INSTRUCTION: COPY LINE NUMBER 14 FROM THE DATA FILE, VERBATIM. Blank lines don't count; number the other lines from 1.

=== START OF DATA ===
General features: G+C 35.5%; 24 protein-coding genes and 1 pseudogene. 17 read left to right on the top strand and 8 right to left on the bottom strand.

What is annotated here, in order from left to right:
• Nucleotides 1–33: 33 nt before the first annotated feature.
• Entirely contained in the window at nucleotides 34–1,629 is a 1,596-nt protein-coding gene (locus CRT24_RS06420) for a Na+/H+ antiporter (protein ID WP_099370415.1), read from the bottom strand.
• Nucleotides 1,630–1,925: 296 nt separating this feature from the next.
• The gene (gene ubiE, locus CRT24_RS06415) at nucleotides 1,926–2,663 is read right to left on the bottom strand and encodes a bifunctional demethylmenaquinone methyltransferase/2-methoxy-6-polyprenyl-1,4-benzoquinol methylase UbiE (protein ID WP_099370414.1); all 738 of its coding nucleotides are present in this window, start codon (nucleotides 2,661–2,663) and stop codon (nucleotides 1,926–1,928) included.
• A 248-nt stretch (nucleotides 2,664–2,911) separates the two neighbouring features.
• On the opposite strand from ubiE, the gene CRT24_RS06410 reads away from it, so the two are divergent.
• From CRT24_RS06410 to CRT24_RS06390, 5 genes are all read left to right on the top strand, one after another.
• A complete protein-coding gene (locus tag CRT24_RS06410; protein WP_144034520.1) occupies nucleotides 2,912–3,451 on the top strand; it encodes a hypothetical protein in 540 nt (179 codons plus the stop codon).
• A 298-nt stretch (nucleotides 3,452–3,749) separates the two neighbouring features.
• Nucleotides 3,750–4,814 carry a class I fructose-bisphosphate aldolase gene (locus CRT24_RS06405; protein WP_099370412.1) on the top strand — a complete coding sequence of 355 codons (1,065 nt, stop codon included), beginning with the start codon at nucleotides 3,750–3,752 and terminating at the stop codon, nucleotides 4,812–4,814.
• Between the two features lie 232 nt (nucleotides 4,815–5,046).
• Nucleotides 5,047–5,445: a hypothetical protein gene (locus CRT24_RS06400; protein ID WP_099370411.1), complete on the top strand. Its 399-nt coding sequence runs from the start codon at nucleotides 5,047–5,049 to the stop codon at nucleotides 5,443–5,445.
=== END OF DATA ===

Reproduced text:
• Nucleotides 5,047–5,445: a hypothetical protein gene (locus CRT24_RS06400; protein ID WP_099370411.1), complete on the top strand. Its 399-nt coding sequence runs from the start codon at nucleotides 5,047–5,049 to the stop codon at nucleotides 5,443–5,445.